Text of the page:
Author: Lillian Francis
Length: Short (24 pages)
Publisher: JMS Books (August 19th, 2013)
Heart: ♥♥♥♥3.5 Liked it!
Blurb: Jerome’s life is humdrum, mundane even. Every day he catches the bus to work, listens to his best friend, Nav, rants on about the latest crisis in his life and tries to stop his attention from wandering to the gorgeous guy at the back of the bus too often. After all it would be embarrassing to get caught staring.
Friday morning had been no different. Except that the object of his blatant attention was definitely making eye contact, his Asian best friend had involved the entire bus in a racist rant against the East Europeans and Jerome appeared to have been struck dumb.
Now two days later Jerome’s run out of milk and all the local shops are shut except for the Polskie Delikatesy. Jerome’s hanging about on the pavement, studying adverts in the window which appear to be made up of far too many Zs & Ks, and wondering if he could do without milk for the evening. Stepping through the door brings Jerome face to face with the realisation that racism isn’t just about rants and rallies, but is inherent in thoughts and deeds, things said, or even in silence. That being a target for other people’s prejudice because of his sexuality, doesn’t mean he’s immune from false and pre-conceived notions. If he can come to terms with that and accept that everyone — even a gay liberal trainee journalist — might be just a little bit racist, then maybe, just maybe, he could be going home with more than a pint of milk.
Review: This review could be summed up with the following three words. Sigh, Smile, Happy!
However, a reviewer should do due diligence and report correctly. So here goes. This is a short story that illustrates with textbook accuracy exactly how a short story should be written. The story is set in London and tells the tale of two boys, one of Jewish descent and one of Polish descent. The story takes place over three days. The story opens with the author establishing the premise and back story using the monologue in Jerome’s head on day one. She then switches to dialogue to set the scene for the conflict. This then sets the scene for the next two days where the two boys establish a friendship and begin a relationship. The fact that the author is able to accomplish all this in 24 pages is testimony to understanding the basic mechanics of good storytelling – (a) set the scene (b) present the characters (c) establish the conflict (d) use interesting, well-constructed dialogue to show rather than tell and then (e) move from conflict to climax/resolution. The fact that the dialogue is littered with British slang only serves to further cement the setting which is always a good thing. The reader will actually begin to hear the British accents in their head as they read. How exciting. To read and actually be transported across the pond. Yay!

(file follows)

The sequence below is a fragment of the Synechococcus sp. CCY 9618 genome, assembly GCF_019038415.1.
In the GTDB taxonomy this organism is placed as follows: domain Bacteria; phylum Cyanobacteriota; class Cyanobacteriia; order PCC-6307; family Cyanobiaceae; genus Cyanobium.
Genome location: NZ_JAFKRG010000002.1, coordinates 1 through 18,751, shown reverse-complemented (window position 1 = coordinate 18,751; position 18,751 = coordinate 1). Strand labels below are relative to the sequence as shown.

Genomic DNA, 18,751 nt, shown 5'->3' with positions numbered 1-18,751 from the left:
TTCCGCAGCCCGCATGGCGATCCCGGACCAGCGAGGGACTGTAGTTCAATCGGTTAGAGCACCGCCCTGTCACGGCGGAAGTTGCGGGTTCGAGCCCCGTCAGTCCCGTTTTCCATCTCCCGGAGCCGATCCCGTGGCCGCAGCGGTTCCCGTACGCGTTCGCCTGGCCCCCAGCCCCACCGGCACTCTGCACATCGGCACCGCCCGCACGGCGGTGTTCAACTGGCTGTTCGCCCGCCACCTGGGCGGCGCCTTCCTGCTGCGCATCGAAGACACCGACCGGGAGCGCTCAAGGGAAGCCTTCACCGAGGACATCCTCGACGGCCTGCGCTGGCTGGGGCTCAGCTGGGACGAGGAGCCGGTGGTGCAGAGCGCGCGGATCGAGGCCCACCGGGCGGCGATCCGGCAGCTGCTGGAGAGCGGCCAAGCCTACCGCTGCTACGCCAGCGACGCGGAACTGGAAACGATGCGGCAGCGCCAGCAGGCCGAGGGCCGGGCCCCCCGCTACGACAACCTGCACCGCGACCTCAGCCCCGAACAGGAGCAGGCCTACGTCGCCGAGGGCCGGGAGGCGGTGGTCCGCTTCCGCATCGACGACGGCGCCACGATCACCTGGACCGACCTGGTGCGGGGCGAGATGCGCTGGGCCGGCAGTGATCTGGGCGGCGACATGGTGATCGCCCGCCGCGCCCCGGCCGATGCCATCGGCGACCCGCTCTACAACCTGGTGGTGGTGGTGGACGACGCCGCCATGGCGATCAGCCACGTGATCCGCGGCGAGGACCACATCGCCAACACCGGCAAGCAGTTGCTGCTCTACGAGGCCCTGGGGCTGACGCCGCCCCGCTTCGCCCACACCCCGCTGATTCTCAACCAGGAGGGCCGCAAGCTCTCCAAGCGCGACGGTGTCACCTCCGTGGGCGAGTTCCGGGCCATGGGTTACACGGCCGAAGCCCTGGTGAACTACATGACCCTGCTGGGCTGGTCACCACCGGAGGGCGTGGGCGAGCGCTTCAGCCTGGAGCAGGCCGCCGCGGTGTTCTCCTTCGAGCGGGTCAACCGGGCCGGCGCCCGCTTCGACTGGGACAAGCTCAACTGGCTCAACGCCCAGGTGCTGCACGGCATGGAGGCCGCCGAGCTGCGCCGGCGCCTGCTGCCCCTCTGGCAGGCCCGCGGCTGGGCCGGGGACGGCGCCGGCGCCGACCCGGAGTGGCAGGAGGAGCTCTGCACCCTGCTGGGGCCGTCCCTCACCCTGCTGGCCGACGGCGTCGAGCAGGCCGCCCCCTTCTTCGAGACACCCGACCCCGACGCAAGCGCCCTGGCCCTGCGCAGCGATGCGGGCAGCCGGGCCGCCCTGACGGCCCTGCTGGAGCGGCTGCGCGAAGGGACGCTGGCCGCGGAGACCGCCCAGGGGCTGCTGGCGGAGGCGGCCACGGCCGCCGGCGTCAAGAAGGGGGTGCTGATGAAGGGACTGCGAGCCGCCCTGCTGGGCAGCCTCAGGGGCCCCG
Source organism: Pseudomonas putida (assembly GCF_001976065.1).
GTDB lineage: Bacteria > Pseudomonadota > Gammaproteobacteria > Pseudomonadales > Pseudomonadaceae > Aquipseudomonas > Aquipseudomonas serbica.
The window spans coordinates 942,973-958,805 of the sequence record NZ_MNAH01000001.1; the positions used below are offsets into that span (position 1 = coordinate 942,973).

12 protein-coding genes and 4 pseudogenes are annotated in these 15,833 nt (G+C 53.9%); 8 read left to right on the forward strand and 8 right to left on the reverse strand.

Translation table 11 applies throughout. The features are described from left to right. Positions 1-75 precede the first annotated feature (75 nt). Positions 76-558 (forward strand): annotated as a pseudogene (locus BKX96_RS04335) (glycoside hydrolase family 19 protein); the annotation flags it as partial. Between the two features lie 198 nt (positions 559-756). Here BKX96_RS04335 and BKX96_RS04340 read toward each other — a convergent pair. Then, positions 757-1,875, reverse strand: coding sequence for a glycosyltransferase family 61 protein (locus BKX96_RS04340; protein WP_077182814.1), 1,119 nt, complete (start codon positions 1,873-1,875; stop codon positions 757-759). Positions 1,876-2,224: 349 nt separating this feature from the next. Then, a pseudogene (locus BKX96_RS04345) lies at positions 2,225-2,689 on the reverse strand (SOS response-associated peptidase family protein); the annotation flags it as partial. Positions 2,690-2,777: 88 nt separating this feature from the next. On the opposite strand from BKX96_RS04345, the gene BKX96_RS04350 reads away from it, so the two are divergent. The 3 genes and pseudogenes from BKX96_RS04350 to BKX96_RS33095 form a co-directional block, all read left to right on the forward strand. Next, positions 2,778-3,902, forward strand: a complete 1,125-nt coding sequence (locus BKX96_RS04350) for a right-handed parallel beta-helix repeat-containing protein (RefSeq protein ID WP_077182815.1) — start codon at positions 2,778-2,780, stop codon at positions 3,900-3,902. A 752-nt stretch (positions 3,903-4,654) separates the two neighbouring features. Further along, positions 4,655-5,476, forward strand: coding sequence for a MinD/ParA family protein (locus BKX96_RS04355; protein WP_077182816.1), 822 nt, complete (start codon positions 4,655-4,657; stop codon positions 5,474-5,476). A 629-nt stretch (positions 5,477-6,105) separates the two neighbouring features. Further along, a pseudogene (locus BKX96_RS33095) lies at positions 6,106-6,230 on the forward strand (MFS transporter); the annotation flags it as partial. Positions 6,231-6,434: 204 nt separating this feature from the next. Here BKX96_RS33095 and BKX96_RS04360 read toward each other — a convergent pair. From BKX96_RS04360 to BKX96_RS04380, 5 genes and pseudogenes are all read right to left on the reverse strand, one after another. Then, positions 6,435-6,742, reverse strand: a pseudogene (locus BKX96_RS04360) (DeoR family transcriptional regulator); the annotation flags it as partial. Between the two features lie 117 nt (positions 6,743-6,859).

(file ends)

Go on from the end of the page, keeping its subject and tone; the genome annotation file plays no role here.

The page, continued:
The end result of this short story – A cute couple whom the readers are able to bond with and root for. The story is well paced, nicely written and throwing in British slang lends it an air of being a ‘different other’ which is always nice to see in either short or long form. The story starts on a bus so I’d suggest this for one’s commute on either a bus or train and have life imitate art.